Learning Disabilities

Learning Disabilitieslearning disabilities

What Are Learning Disabilities?

Learning disabilities are often misunderstood. In the simplest definition, a learning disability causes an individual to have difficulty absorbing and storing information. The person possesses normal intelligence but encounters problems in one or more areas of learning. The learning disability spectrum is large, ranging from small academic challenges to a complete lack of independence in daily life.

Unlike developmental delays, which are typically identified by a pediatrician during the toddler years, learning disabilities might not become evident until a child begins school. The classroom setting makes it possible to compare children and identify which students are not reaching learning milestones in a reasonable time frame for their age. It is important to note, however, that not all learning disabilities remain hidden until a child reaches school age. Some are revealed very early in a child’s life and may indicate brain trauma.

Causes of Learning Disabilities

Generally, a learning disability is the result of a neurobiological disorder, such as a unique brain structure or an atypical brain function. Those dealing with neurobiological learning disabilities differ from those whose ability to learn is impacted by handicap, emotional disorder, or environmental or cultural disadvantages.

Because the range of learning disabilities is so broad, determining the specific cause of a brain disruption (if that is indeed the source of the problem) can be difficult. Focusing on potential risk factors that may be involved may provide a good starting point:

  • birth trauma or birth injury
  • low birth weight
  • premature birth
  • stress during birth or before birth
  • severe head injuries or brain injuries
  • heredity
  • infections of the central nervous system
  • chronic illness
  • poor nutrition

Signs of Learning Disabilities

Children with learning disabilities may experience difficulty in areas that their peers take for granted, such as reading and writing or even running and jumping. In some cases, it’s not the learning disability that is noticed first, but rather the behavior that may result from the learning disability. Individuals with learning disabilities commonly suffer from Attention Deficit Hyperactivity Disorder (ADHD).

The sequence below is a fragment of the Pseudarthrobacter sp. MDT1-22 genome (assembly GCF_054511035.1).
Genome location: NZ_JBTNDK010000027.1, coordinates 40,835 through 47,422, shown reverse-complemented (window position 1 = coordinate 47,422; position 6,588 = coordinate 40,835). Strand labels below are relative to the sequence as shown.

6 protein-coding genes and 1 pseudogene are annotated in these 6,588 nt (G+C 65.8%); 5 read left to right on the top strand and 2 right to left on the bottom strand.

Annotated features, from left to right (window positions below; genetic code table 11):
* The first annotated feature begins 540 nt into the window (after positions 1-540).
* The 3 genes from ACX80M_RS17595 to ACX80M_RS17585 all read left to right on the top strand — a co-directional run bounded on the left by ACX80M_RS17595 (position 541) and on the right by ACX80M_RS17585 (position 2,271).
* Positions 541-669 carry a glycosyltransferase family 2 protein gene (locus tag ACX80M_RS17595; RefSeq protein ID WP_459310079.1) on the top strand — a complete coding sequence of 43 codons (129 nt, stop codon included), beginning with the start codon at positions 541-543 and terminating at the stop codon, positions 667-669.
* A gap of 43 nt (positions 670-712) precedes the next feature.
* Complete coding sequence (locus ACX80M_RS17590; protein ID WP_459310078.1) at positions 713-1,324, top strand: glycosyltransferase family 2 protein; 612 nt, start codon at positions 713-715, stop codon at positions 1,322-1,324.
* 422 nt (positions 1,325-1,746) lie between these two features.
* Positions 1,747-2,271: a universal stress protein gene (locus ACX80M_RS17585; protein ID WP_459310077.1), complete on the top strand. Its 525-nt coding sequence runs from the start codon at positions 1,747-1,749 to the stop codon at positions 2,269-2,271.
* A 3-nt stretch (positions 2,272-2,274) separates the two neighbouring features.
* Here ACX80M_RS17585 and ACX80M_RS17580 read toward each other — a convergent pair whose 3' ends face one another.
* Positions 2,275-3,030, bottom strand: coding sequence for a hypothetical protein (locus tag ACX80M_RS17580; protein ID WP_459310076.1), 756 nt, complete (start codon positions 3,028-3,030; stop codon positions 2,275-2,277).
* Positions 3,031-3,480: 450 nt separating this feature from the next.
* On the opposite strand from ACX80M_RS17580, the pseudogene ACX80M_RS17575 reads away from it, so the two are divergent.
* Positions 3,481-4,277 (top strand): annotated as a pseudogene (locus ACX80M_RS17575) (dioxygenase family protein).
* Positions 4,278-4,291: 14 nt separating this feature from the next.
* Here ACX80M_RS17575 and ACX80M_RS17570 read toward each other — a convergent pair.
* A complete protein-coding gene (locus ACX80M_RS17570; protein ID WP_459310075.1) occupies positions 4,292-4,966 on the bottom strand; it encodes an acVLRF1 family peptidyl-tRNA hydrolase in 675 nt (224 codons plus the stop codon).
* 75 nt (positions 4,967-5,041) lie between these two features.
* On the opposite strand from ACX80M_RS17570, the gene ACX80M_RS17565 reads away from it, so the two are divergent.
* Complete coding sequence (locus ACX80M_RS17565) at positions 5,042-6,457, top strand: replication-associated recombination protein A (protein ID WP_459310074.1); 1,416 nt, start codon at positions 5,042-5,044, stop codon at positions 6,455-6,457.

Learning disabilities can be manifested in a variety of behaviors:

  • problems with listening or speaking
  • difficulty reading, recognizing, or understanding words (Dyslexia is one of the most common learning disabilities.)
  • trouble writing and spelling, either mentally or physically (such as with handwriting problems)
  • struggles with reasoning, organizing thoughts, and time management
  • problems with memory and remembering instructions
  • challenges with basic math concepts
  • issues with physical coordination or poor fine motor skills
  • social problems, such as making friends, dealing with frustration, and learning from mistakes

Children who suffer from a learning disability may consider themselves inferior or imperfect, a belief that is painful for both child and parent. Finding the right support is critical. The goal is to help the child identify the best way to learn so his or her self-esteem does not suffer.

Surprisingly, children with minor learning disabilities may face greater difficulties than those who suffer more severe problems. Frustrated children who are aware that their learning disability is holding them back and preventing them from keeping up with peers are more likely to drop out of high school, which limits future job prospects and success.

With the right support, many learning disabilities can be managed or overcome. But others are lifelong and require special schooling for optimal success. The most severe cases may lead to the need for customized living solutions as an adult. Some individuals with learning disabilities may not be able to hold a job or will be able to perform only low-wage jobs.

When Your Child Is Diagnosed with Learning Disabilities

The first thing you want to do is figure out what your child needs to reach his or her fullest potential. But it’s equally important to pursue justice if you believe your child’s learning disability was preventable. If the disability is the result of poor medical care, medical malpractice, or a birth injury, then your child deserves compensation.

Early intervention and treatment can improve the life of a child who suffers from a learning disability caused by a preventable birth injury, but the problem should not have occurred in the first place. If you believe your child’s learning disability is the result of medical malpractice, contact Thurswell Law for your free consultation. We do not charge any fees unless you collect. Call (248) 354-2222 to find out how you can receive full monetary compensation for your child’s suffering.

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